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Since New York established its DNA Databank in 1996, law enforcement agencies from across the state have solved thousands of crimes—including more than 3,300 sexual assaults and 800 murders. After the state legislature expanded the Databank in 2006 to include certain misdemeanors, police solved 53 murders and 223 sexual assaults using DNA samples from petit larceny convictions alone.
The Databank currently captures offender DNA profiles for only 46% of crimes. Governor Cuomo has proposed expanding the Databank to include samples from offenders convicted of all felonies and all penal law misdemeanors. The Senate passed the proposal in January with overwhelming bipartisan support, but it is now stalled in the Assembly.
Expanding the Databank will solve and prevent crimes. It will allow more survivors of violent crimes to see their perpetrators brought to justice. Listen to the powerful story of Ann M., whose twelve-year-old daughter was sexually assaulted in their home. DNA evidence eventually led to the conviction of the attacker, but not until a decade later—when petit larceny became a qualifying offense for DNA collection.
Like Ann, too many survivors and their families wait years for justice and the healing it can bring. While they wait, their perpetrators remain free to commit other More >
The Violence Against Women Act (VAWA) is up for reauthorization by Congress this year. Since its enactment 17 years ago, VAWA has saved countless lives, protected families, given a voice to survivors and provided invaluable training to the criminal justice community. VAWA is both a symbol and actualization of what it means to create healing and justice for survivors and their communities.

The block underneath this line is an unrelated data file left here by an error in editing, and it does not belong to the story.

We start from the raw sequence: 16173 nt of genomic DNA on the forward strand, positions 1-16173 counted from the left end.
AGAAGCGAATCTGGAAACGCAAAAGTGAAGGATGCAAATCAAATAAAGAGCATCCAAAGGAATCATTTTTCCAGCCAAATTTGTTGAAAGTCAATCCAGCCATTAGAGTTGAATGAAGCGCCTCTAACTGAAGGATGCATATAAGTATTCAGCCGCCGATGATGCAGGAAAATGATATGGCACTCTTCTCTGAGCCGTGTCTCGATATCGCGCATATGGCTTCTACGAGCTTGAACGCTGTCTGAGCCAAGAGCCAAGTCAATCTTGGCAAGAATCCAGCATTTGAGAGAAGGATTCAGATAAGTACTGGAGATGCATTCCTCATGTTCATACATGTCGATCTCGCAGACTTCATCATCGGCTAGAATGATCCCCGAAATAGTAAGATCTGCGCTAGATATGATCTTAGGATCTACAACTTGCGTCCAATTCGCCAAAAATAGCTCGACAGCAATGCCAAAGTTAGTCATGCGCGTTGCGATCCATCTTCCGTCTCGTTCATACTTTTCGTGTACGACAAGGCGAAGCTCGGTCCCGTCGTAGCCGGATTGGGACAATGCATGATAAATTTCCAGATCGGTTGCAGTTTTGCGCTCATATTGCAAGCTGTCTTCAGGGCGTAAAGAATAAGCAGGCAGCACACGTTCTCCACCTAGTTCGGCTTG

VAWA has fostered coordinated responses to violence against women by bringing together the criminal justice system, social services agencies and private nonprofits that work with survivors. It is responsible for the creation of legal assistance programs for survivors and greater protections for immigrants experiencing domestic violence, dating violence, sexual assault or stalking. If passed, the reauthorization will provide for enhanced criminal justice responses to sexual assault, greater prevention of domestic violence homicides and engagement of young people in stopping dating violence before it starts.
Please take action today to ensure that Congress reauthorizes VAWA. Write or call your senators and urge them to become co-sponsors of this vital piece of legislation. You can send the message we drafted or write a letter in your own words, expressing how critical VAWA is in the movement to end violence against women and girls. Calling More >